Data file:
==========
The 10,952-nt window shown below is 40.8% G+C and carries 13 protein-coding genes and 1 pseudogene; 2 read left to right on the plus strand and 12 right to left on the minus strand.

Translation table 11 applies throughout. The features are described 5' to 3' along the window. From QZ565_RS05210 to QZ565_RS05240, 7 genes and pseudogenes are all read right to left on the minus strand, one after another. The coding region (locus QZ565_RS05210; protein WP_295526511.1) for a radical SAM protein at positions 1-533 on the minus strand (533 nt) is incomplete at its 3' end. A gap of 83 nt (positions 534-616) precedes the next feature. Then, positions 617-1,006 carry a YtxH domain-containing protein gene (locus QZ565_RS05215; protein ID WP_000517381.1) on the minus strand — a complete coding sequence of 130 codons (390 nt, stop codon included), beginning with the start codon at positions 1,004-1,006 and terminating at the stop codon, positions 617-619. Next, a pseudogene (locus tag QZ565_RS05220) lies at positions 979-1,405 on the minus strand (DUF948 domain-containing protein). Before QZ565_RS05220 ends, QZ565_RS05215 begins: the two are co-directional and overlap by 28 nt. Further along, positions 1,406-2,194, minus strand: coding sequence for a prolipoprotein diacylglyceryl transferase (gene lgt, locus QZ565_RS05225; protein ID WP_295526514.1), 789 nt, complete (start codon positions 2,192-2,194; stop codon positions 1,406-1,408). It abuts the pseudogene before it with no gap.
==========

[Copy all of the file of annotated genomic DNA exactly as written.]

The 10,952-nt window shown below is 40.8% G+C and carries 13 protein-coding genes and 1 pseudogene; 2 read left to right on the plus strand and 12 right to left on the minus strand.

Translation table 11 applies throughout. The features are described 5' to 3' along the window. From QZ565_RS05210 to QZ565_RS05240, 7 genes and pseudogenes are all read right to left on the minus strand, one after another. The coding region (locus QZ565_RS05210; protein WP_295526511.1) for a radical SAM protein at positions 1-533 on the minus strand (533 nt) is incomplete at its 3' end. A gap of 83 nt (positions 534-616) precedes the next feature. Then, positions 617-1,006 carry a YtxH domain-containing protein gene (locus QZ565_RS05215; protein ID WP_000517381.1) on the minus strand — a complete coding sequence of 130 codons (390 nt, stop codon included), beginning with the start codon at positions 1,004-1,006 and terminating at the stop codon, positions 617-619. Next, a pseudogene (locus tag QZ565_RS05220) lies at positions 979-1,405 on the minus strand (DUF948 domain-containing protein). Before QZ565_RS05220 ends, QZ565_RS05215 begins: the two are co-directional and overlap by 28 nt. Further along, positions 1,406-2,194, minus strand: coding sequence for a prolipoprotein diacylglyceryl transferase (gene lgt, locus QZ565_RS05225; protein ID WP_295526514.1), 789 nt, complete (start codon positions 2,192-2,194; stop codon positions 1,406-1,408). It abuts the pseudogene before it with no gap.